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September 2012
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Updated Guideline on Group A Streptococcal Pharyngitis Now Online

An updated IDSA guideline for the diagnosis and management of group A streptococcal (GAS) pharyngitis is now available online and will appear in the Nov. 15 issue of Clinical Infectious Diseases.

The objective of the guideline, which replaces a guideline issued in 2002, is to provide recommendations for appropriate treatment and management of this common clinical condition. It addresses concerns clinicians face related to the diagnosis of streptococcal pharyngitis and its treatment in patients, including those allergic to penicillin. Specific treatment recommendations are provided, such as penicillin or amoxicillin, and include recommendations for the penicillin-allergic patient.

“The guideline promotes accurate diagnosis and treatment, particularly in avoiding the inappropriate use of antibiotics, which contributes to drug-resistant bacteria,” said lead author Stanford T. Shulman, MD, chief of the division of infectious diseases at Ann & Robert H. Lurie Children’s Hospital of Chicago and professor of pediatrics at Northwestern University Fineberg School of Medicine. “We recommend penicillin or amoxicillin for treating strep because they are very effective and safe in those who are not allergic, and there is increasing resistance of strep to the broader-spectrum—and more expensive—macrolides, including azithromycin.”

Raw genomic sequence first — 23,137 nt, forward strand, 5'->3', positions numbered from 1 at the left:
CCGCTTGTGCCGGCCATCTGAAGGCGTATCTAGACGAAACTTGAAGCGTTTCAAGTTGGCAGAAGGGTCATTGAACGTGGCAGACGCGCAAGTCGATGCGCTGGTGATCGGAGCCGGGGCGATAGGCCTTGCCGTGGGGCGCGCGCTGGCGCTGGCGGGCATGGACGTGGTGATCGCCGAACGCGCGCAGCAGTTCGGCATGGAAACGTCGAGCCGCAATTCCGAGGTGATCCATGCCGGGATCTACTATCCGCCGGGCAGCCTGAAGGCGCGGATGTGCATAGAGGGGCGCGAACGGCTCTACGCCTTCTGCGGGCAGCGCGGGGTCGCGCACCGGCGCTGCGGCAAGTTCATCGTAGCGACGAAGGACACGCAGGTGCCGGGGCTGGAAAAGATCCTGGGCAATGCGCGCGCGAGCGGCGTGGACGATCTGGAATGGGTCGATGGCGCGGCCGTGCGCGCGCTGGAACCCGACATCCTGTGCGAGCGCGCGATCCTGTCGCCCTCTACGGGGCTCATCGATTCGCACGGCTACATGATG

The guideline provides key recommendations such as identifying the preferred method of diagnosis for patients with streptococcus pharyngitis. For instance, clinicians should swab the throat and test for GAS pharyngitis by rapid antigen detection test, since clinical features cannot discriminate between GAS and viral pharyngitis. In addition, several recommendations are provided regarding the preferred treatment regimen (e.g., antibiotic dosage and duration) for patients diagnosed with GAS

The guideline explains that improved methods of diagnosis are under study. Therefore, future research should focus on issues such as distinguishing acute infection from chronic pharyngeal carriage and developing simpler therapeutic regimens for acute GAS pharyngitis.  

A podcast with Dr. Shulman is available on IDSA’s website, and the guideline will be available in a smartphone format and a pocket-sized quick-reference edition. Visit the practice guidelines section of the IDSA website for additional guidelines and related resources.

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